Los Angeles County's unemployment rate climbed to 5.1 percent in May from 4.7 percent from April as more job seekers hit the market and the educational and health sectors cooled off.
Even as payroll employment increased by nearly 10,000 jobs to 4,023,000, the unemployment figures reflected the larger number of people seeking work as the summer months approached.
Statewide, the unemployment rate rose to 5 percent from 4.9 percent in April, but that was still down from the 5.4 percent rate a year ago in May. The May civilian labor force in the state jumped to 4,894,400 from 4,859,900 the prior month and 4,794,100 in the year-ago period.
"The economy is firing on all pistons with growth taking place in virtually all sectors," said Dr. Sean Snaith, director of the University of the Pacific's Business Forecasting Center, remarking on the statewide results.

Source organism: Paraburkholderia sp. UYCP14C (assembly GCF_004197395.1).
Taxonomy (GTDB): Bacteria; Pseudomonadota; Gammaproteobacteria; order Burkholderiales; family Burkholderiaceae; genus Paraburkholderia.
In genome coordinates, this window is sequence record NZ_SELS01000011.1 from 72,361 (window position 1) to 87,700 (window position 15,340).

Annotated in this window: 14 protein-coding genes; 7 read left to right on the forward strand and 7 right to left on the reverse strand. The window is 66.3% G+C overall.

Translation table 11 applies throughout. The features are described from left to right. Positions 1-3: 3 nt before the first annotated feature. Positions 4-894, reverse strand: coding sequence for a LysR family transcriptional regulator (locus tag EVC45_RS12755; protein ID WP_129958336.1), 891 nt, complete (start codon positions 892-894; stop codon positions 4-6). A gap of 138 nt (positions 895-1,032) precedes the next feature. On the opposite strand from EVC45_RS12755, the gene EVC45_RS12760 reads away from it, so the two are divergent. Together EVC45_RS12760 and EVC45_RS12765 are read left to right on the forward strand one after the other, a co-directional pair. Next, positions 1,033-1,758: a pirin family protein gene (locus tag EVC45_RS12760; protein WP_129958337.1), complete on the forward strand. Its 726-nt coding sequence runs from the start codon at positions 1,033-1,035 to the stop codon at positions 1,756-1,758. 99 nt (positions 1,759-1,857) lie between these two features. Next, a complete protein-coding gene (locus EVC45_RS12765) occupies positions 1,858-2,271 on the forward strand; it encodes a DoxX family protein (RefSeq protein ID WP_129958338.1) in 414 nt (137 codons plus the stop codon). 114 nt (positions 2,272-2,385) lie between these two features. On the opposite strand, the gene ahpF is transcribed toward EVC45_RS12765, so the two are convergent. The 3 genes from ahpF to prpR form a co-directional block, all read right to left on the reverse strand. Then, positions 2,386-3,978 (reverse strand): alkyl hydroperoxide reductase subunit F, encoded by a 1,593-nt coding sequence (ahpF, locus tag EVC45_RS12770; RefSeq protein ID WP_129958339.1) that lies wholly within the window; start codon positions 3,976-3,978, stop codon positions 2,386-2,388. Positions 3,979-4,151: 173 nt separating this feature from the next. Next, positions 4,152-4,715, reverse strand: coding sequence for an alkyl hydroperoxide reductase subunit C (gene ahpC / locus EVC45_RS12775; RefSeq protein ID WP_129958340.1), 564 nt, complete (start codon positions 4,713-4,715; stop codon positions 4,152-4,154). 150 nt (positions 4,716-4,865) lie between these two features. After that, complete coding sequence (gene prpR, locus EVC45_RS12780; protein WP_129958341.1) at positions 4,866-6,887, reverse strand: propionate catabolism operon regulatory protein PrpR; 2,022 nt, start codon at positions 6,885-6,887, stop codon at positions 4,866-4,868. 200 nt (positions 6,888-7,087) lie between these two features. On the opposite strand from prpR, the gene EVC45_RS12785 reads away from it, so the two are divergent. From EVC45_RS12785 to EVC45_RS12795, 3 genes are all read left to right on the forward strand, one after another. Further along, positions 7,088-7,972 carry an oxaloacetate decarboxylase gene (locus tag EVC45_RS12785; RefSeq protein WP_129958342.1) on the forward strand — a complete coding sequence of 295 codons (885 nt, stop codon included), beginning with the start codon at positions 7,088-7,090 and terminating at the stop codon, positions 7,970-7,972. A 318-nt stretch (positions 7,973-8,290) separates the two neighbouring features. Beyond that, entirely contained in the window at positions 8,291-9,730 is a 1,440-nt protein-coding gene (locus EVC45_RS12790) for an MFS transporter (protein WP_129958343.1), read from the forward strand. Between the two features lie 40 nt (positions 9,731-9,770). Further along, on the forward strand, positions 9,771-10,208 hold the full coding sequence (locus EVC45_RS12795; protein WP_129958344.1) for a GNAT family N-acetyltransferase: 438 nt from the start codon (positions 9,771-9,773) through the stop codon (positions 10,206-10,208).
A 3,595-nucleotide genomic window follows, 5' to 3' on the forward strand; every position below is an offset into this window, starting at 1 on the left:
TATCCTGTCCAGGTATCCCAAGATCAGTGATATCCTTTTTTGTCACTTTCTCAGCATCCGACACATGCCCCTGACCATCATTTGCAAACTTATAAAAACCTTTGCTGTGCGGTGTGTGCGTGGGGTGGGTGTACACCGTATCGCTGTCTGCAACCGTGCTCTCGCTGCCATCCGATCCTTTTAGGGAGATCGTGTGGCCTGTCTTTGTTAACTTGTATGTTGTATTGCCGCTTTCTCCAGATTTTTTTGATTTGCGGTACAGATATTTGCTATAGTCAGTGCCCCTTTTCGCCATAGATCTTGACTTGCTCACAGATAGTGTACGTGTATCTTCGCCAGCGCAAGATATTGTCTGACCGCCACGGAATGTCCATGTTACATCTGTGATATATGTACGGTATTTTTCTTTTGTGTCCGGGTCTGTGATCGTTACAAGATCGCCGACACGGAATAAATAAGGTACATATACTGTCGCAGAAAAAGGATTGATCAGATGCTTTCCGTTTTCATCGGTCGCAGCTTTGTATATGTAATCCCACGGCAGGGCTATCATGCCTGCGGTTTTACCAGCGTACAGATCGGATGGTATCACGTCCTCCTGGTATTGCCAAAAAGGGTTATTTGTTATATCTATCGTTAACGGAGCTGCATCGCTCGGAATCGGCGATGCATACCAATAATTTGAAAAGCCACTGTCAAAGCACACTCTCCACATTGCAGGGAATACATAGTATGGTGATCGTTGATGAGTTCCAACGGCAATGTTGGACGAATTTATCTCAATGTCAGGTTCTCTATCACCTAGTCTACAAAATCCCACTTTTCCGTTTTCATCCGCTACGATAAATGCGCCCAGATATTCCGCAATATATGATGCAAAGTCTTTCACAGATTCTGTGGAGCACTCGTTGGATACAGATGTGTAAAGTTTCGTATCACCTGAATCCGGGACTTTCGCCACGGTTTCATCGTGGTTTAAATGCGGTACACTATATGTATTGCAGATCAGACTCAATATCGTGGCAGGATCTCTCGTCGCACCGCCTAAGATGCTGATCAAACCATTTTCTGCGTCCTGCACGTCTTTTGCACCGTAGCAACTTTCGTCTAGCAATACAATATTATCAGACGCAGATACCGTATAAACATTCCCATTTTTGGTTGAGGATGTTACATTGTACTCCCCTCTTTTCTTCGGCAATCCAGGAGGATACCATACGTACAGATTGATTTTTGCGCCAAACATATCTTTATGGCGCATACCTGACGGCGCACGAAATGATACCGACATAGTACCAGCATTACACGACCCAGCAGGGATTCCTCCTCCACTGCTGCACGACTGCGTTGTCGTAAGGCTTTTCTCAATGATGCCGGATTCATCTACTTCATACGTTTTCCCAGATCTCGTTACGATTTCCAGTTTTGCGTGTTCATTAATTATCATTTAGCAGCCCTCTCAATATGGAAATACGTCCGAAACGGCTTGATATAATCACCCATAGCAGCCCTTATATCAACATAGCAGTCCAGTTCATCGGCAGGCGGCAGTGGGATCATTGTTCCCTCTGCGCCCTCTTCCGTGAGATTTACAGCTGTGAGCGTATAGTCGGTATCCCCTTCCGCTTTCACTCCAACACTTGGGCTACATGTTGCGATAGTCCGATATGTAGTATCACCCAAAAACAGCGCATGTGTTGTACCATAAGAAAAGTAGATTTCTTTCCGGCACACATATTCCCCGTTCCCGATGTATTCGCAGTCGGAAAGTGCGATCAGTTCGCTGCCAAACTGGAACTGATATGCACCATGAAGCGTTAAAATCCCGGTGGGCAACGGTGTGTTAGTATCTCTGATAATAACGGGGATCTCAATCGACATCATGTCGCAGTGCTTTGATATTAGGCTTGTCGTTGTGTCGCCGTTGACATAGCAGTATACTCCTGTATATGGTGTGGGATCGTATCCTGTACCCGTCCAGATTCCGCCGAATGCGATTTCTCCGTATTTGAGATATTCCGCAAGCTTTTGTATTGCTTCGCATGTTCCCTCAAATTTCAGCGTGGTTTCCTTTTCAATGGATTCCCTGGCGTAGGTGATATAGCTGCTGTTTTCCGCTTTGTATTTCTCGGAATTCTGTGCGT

Countywide, the educational and health services sector was the only one of 11 industries tracked by the state department that posted an employment loss in May. The industry bled 1,700 jobs for a total of 478,800.
Gaining the most was the information sector, with most of the increase stemming from hiring in the motion picture and sound recording field. Information jobs jumped 3,300 to 208,300 for the month.
The retail sector, considered a key indicator of economic health, inched upward for the month, adding 1,000 jobs since April for a total of 409,300. Year-over-year, retailers posted gains of 4,000 jobs.
At the local level, the city of Los Angeles posed an unemployment rate of 5.5 percent, up from 5.1 percent in April. Long Beach recorded a rate of 5.6 percent, up from 5.2 percent in April.
The lowest unemployment rate in L.A. County cities with more than 100,000 population was Torrance at 2.3 percent, followed by Santa Clarita at 2.8 percent. The highest unemployment rate among larger cities was Lancaster at 6.7 percent, followed by Inglewood at 6.1 percent.
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